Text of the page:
Will you make it yourself, or outsource to someone else? How do you decide which activities to outsource, and which tasks to keep in-house?
One seminar posed a question crucial to the future of procurement reform: Is strategic sourcing a fad or is it here to stay? To delve further into that question, I called some of my former colleagues in state procurement offices across the country.
History reveals that after a decade of adoption in the private sector, strategic sourcing made its first appearance in state government in in Delaware. Strategic sourcing was the brain child of Treasurer Jack Markell, a good-government reformer who had seen its value when he was a senior executive at Nextel and Comcast.
As success spread, more and more states jumped on the bandwagon. Bymore than two dozen states had hired consulting firms to help lead sourcing engagements. In speaking with a dozen state procurement officials over the last two weeks, I discovered a number of emerging themes, including: While many state procurement directors complained that there was a significant culture clash between the consultants and the government procurement staffs, most states appreciated the energy and extra arms and legs that a team of consultants could bring to a sourcing project.
Governors and budget chiefs looked under every rock, desperately searching for ways to save money. Chief executives saw strategic sourcing as a painless way to realize tens of millions of dollars in savings without having to layoff state employees or cut programs that mattered to citizens.
Today, with all but a handful of states in the black, the need to find operational efficiencies is less urgent. By the time the first or second cycle of sourcing projects had been completed, the next round of commodities tended to be far more complex and time consuming to source.
While this number may be sufficient to establish dozens of multiple award contracts, it falls way below the massive level of effort required to establish a strategically sourced contract. In most states, a buyer requires 8 to 14 months of full-time work to set up a strategically sourced contract.
States Continue Sourcing With these obstacles, what continues to drive strategic sourcing efforts?
A number of states continue to apply the strategic sourcing methodology, but with a more limited universe of commodities. Against this backdrop, it is easy to see why states will continue to hunger for the savings that strategic sourcing can deliver.
Because the State had driven all of its volume to Dell and was now a very big customer, Dell knew that it has to deliver. The computer giant proactively contacted each agency with affected laptops and had those batteries replaced in a matter of days. State procurement officials report to governors that face reelection every two or four years.
For states to continue seeing sourcing successes, the unwavering support of the chief executive must continue. They must continue to support the radical change from the status quo.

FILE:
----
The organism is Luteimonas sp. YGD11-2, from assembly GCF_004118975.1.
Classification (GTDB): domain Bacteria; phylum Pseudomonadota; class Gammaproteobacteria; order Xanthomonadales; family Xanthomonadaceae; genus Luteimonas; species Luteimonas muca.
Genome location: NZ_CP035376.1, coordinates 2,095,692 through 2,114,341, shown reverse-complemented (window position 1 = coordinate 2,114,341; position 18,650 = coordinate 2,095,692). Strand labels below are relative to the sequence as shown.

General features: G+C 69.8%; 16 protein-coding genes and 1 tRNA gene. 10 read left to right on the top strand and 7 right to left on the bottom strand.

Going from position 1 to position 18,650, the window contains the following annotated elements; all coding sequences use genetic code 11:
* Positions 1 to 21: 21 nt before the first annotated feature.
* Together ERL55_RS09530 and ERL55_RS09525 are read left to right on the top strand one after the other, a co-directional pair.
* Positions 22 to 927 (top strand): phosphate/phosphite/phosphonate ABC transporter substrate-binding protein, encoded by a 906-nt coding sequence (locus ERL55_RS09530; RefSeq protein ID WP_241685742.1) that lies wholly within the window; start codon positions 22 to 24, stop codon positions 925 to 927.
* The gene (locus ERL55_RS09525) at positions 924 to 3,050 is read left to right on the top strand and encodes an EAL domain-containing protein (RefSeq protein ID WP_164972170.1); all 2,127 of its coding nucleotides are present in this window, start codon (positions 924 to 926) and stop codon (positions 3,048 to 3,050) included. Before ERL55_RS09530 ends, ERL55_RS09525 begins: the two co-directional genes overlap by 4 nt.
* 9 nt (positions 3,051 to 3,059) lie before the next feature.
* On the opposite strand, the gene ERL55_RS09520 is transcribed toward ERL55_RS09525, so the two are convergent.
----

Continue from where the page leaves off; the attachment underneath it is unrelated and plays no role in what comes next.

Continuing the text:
Vendors who may have sold to a particular agency for decades at high margins may find themselves without a state contract. Agencies who have enjoyed years of local decision making now see the central procurement unit establishing contracts that offer fewer choices of suppliers and products in order to maximize buying power.
Legislators hear complaints from companies that are major employers and campaign contributors who lose state contracts.
To sustain sourcing savings, the governor must—must! The good news is that most procurement directors have told me that their governors continue to support sourcing. I attribute this to the genuine inclination from a new breed of pragmatic governors to run an efficient government and drive the best value for their taxpayers.
While procurement was once a fairly unrecognized, back-office function in most governments, with the advent of strategic sourcing, it has become a political asset to many administrations. Chief procurement officers have given their governors the gift of excellent media coverage, allowing the boss to claim the mantle of fiscal responsibility.
As long as the savings and headlines from strategic sourcing continue, procurement professionals like Topper, Rothman, Wynkoop, and Antolin will have the executive support they need to sustain strategic sourcing for years to come. If your entity has taken an innovative approach to strategic sourcing, e-mail Yarkin at dyarkin govsourcing.In a previous post I discussed what Strategic Sourcing was all about, in today's post I would like to introduce what I call the seven steps to strategic sourcing.
It is about leadership and superior management capabilities." Creating an effective strategic sourcing approach is not easy and requires a great deal of analysis and consideration.
A great new opportunity has arisen for a Strategic Sourcing Officer based in Dubai for a leading blue chip multinational. Candidates will work with a structured approach to reduce total cost while building superior capabilities within the organization and be responsible for.
Combining this experience with a clear understanding of the organization’s strategic needs, capabilities, and industry context can help craft the right strategy for a .
Building winning relationships in business process outsourcing services implement “global sourcing” of organizational capabilities for the service provider and validates (Gottfredson et al., ) or strategic sourcing (Holcomb and Hitt, ; Quinn and Hilmer, ).
Capability sourcing is an organizing process to execute strategic sourcing and improve the firm's competitive position through gaining access to best-in-class capabilities across the value chain.